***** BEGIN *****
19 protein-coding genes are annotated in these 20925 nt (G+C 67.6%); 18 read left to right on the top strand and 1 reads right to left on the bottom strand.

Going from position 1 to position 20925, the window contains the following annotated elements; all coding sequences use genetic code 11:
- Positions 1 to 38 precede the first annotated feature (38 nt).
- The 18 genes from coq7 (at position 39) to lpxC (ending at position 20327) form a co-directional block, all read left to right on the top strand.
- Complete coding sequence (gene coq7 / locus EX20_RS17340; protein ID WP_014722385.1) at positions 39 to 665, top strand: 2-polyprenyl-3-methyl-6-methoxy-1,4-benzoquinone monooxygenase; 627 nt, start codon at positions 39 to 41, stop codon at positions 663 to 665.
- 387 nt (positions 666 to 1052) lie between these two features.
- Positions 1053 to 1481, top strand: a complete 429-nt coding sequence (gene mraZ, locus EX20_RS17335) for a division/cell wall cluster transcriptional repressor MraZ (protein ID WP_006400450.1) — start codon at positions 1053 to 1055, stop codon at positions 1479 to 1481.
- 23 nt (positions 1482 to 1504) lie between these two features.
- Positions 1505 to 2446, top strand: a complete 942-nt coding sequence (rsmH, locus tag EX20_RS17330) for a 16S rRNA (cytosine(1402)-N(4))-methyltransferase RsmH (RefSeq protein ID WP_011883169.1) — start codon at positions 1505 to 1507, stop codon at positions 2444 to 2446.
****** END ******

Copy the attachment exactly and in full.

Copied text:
19 protein-coding genes are annotated in these 20925 nt (G+C 67.6%); 18 read left to right on the top strand and 1 reads right to left on the bottom strand.

Going from position 1 to position 20925, the window contains the following annotated elements; all coding sequences use genetic code 11:
- Positions 1 to 38 precede the first annotated feature (38 nt).
- The 18 genes from coq7 (at position 39) to lpxC (ending at position 20327) form a co-directional block, all read left to right on the top strand.
- Complete coding sequence (gene coq7 / locus EX20_RS17340; protein ID WP_014722385.1) at positions 39 to 665, top strand: 2-polyprenyl-3-methyl-6-methoxy-1,4-benzoquinone monooxygenase; 627 nt, start codon at positions 39 to 41, stop codon at positions 663 to 665.
- 387 nt (positions 666 to 1052) lie between these two features.
- Positions 1053 to 1481, top strand: a complete 429-nt coding sequence (gene mraZ, locus EX20_RS17335) for a division/cell wall cluster transcriptional repressor MraZ (protein ID WP_006400450.1) — start codon at positions 1053 to 1055, stop codon at positions 1479 to 1481.
- 23 nt (positions 1482 to 1504) lie between these two features.
- Positions 1505 to 2446, top strand: a complete 942-nt coding sequence (rsmH, locus tag EX20_RS17330) for a 16S rRNA (cytosine(1402)-N(4))-methyltransferase RsmH (RefSeq protein ID WP_011883169.1) — start codon at positions 1505 to 1507, stop codon at positions 2444 to 2446.